Burke-Litwin Model of Organizational Performance and Change

Burke-Litwin is a system science model that describes the linkages among the key factors that affect performance, and determine how change occurs in an organization. Through the use of this model system, engineers obtain data on what organizational factors to change and why. Higher level factors (blue boxes) have greater weight in effecting organizational change; a change in any variable will ultimately affect every other variable. The Figure below, Burke-Litwin Model of Organizational Performance and Change, depicts the system science approach:

Burke-Litwin Model of Organizational Performance and Change
source: Mitre.Org

This Performance and Change Model, developed in 1992 by two organizational change consultants, W. Warmer Burke and George H. Litwin, is a tool used to understand an organization's component parts and how they relate to each other in a time of change. A common reason for a change initiative failing is all areas of the organization affected by the change are not accounted for. Therefore, using this model can reveal what areas of the business are affected and how they are interrelated. The model also demonstrates the hierarchy of factors within an organization and hence the flow of influence from one factor to the next. The model is an example of ‘open systems theory’, which suggests change comes from external influences. The authors describe the model as a mechanism that portrays “…the primary variables that need to be considered in any attempt to predict and explain the total behavior output of an organization, the most important interactions between these variables, and how they affect change”. There are four groups of elements within an organization; the external environment, transformational factors, transactional factors and performance. Each group then contains various elements of the organization. The diagram above demonstrates which elements belong in which group, how they interact with each other and the overall hierarchy of an organization.[1]

Burke-Litwin Model - The Three Levels of Change
This Burke-Litwin Model identifies three levels of changes in an organization which are derived by 12 factors or drivers of change.

  • Transformational Change: Transformational factors are deeply embedded processes and characteristics of the organization. Any change that occurs to these factors will have substantial consequences to the rest of the organization. It is also true that any other change will require these factors’ input and hence the arrows go in both directions. Lasting change to any of these factors is likely to sweep change throughout the organization. These factors will be most strongly affected by the external environment and will also have the strongest influence on transactional factors.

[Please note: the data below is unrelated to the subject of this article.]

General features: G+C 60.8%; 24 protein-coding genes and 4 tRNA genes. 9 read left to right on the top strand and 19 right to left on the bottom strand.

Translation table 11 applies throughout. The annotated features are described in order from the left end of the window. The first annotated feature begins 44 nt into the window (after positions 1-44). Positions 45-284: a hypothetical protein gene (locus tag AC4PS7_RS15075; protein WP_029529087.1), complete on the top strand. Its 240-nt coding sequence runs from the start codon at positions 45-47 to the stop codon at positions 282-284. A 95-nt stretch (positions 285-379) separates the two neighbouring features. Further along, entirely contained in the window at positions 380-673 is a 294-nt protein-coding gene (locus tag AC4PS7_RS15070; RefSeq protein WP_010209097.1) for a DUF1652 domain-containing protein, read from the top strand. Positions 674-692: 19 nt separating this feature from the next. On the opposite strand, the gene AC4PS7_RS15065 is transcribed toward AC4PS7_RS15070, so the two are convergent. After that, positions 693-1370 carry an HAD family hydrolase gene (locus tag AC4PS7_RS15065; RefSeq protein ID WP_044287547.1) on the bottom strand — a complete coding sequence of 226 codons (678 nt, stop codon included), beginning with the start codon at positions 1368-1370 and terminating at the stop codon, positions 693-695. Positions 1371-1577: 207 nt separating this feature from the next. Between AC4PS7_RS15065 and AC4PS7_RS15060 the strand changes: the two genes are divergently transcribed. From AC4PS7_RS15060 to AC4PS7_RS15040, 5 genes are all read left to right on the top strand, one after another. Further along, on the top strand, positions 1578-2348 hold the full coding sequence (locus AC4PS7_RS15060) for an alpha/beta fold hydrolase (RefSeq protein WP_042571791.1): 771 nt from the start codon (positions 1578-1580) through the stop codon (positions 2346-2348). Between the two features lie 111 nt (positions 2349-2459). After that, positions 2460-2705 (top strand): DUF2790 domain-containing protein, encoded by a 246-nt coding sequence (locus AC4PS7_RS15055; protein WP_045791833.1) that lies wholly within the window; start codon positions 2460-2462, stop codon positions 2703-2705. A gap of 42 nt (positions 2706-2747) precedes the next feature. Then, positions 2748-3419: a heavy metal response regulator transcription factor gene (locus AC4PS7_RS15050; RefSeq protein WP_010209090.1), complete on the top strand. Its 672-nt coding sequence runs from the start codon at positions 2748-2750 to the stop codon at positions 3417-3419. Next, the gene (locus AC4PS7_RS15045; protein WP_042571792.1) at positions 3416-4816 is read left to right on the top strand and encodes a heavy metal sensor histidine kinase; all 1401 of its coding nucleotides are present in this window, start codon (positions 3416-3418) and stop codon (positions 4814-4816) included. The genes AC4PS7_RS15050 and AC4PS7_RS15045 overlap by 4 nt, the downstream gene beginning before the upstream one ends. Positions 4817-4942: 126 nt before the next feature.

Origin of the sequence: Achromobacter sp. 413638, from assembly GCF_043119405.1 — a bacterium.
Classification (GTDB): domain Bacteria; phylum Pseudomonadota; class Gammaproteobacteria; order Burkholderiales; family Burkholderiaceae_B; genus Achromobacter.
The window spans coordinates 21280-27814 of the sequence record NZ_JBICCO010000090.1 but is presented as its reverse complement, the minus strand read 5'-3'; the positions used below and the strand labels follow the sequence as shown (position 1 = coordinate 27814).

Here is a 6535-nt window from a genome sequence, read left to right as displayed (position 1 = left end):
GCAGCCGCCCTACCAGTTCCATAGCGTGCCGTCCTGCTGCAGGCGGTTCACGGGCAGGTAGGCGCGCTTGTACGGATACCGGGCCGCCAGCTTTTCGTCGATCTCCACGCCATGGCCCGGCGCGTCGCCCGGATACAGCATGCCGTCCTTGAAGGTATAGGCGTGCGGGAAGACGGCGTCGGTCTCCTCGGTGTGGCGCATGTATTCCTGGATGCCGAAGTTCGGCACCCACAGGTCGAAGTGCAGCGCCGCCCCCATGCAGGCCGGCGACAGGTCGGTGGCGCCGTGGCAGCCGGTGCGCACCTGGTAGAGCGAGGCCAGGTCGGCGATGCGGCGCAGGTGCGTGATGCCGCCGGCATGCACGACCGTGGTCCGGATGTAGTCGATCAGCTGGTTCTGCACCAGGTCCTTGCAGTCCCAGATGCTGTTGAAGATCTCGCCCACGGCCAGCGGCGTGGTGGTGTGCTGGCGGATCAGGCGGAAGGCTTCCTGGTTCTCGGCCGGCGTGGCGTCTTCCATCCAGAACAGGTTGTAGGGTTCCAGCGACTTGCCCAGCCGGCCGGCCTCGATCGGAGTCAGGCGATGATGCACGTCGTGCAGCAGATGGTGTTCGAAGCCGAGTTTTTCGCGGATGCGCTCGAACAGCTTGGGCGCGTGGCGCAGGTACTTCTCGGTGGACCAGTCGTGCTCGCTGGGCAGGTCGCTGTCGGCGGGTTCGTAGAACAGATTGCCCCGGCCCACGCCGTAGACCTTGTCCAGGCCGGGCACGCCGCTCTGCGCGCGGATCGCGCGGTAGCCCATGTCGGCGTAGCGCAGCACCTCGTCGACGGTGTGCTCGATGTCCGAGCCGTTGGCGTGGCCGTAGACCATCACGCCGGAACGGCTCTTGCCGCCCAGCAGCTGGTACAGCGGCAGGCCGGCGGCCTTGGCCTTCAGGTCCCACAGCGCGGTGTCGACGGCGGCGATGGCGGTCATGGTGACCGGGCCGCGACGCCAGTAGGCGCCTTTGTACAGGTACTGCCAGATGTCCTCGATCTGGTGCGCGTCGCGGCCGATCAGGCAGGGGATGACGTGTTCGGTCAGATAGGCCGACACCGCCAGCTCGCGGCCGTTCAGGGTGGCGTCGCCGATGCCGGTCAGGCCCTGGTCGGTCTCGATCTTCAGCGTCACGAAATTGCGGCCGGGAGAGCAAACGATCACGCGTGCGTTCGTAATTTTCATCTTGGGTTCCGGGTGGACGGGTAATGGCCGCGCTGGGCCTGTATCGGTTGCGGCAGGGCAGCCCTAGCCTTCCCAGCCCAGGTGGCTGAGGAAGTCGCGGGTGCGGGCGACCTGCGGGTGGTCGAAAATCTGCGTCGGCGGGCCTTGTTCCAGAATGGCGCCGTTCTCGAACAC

• Transactional Change: Transactional factors refer to day-to-day operations within the organization. The authors argue these factors are strongly affected by management, rather than leadership. Change in these factors is only likely to lead to lasting change if, in turn, the transformational factors are also affected.
  • Individual and Organizational Performance – This factor is the overall output of the organization. This can be represented in many different ways, commonly turnover, productivity, customer satisfaction etc.

The Burke-Litwin model - Drivers of Change
Burke-Litwin believe environmental factors to be the most important driver for change. Indeed, most change can be traced back to external drivers for change. Important elements of organizational success, such as mission and strategy, leadership and organizational culture, are often impacted by changes that originate outside the organization.

  • The external environment, including market, legislation, competition and economic factors. All of this has an impact on the organization, and as a change manager, you must constantly review the environment of issues that affect you and your team.
  • Mission and strategy - The mission of an organization defines its reason for existence. It is the basis of all activities. Then, the strategy explains in a broad sense how the organization will accomplish its mission. Usually, the strategy will change according to the situation and will have a significant impact on your work. As a change manager, you need to understand strategic changes and be able to communicate their impact to employees.